With a brittle material, tensile testing often gives an approximately linear stress-strain plot, followed by fracture (at a stress affected by the presence and size of flaws). However, most metals do not behave like this and are likely to experience considerable plastic deformation before they fail. Initially, this is likely to be uniform throughout the gauge length. Eventually, of course, it will fail (fracture). However, in most cases, failure will be preceded by at least some necking. The formation of a neck is a type of instability, the formation of which is closely tied in with work hardening. Once a neck starts to form, the (true) stress there will be higher than elsewhere, possibly leading to more straining there, further reducing the local sectional area and accelerating the effect.
In the complete absence of work hardening, the sample will be very susceptible to this effect and will be prone to necking from an early stage. Work hardening, however, acts to suppress necking, since any local region experiencing higher strain will move up the stress-strain curve and require a higher local stress in order for straining to continue there. Generally, this is sufficient to ensure uniform straining and suppress early necking. However, since the work hardening rate often falls off with increasing strain, this balance is likely to shift and eventually render the sample vulnerable to necking. Furthermore, some materials (with high yield stress and low work hardening rate) may indeed be susceptible to necking from the very start.
This situation was analysed originally by Armand Considère (1885), in the context of the stability of large scale structures. Instability (onset of necking) is expected when an increase in the (local) strain produces no net increase in the load, F. This happens when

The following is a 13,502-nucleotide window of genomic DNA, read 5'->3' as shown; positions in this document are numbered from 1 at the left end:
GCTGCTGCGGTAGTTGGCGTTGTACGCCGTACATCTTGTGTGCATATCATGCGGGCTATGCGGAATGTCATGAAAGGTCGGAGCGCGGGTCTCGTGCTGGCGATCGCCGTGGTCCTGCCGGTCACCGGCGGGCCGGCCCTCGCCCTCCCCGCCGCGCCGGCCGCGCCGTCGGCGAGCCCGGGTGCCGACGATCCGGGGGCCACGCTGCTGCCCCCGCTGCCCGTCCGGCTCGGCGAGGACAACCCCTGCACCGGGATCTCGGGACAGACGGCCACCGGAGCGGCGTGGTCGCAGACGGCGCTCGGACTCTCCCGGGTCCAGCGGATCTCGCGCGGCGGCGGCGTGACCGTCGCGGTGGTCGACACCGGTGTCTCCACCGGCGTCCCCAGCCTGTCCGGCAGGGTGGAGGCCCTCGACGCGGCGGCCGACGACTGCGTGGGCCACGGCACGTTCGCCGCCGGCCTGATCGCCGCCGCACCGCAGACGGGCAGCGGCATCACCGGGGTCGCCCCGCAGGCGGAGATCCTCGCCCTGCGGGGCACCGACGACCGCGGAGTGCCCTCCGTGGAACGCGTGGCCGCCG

This leads to
Necking is thus predicted to start when the slope of the true stress / true strain curve falls to a value equal to the true stress at that point (Fig.1).
This condition is commonly expressed in terms of the nominal strain.
The condition can therefore also be formulated in terms of a plot of true stress against nominal strain. On such a plot (Fig.2), necking will start where a line from the point eN = -1 forms a tangent to the curve.
Necking starts when the plot of nominal stress against nominal strain reaches a maximum (plateau) – see Fig.3. This is not always easy to identify in terms of the strain at which it occurs, since it is commonly a rather flat plateau, but the stress level is usually fairly well defined. In fact, this stress level is often regarded as important, and is commonly termed the ultimate tensile strength (UTS). It should be understood that this value is not actually the true stress acting at failure. This is difficult to obtain in a simple way, since, once necking has started, the (changing) sectional area is unknown. Also, the “ductility”, often taken to be the nominal strain at failure (usually well beyond the strain at the onset of necking) does not correspond to the true strain in the neck when fracture occurs. UTS and ductility values therefore provide only rather loose indications of the strength and toughness of the material. Nevertheless, they are quite widely quoted. In fact, provided the plasticity characteristics of the metal have been established (in the form of a true stress v. true strain relationship), it is possible to obtain the point at which necking will start, simply by converting true to nominal values and identifying the peak of this curve. This gives the UTS and also the strain at the onset of necking. It’s not possible to predict the curve for the regime in which the neck develops and fails, but this is in any event fairly meaningless (and depends on the gauge length).
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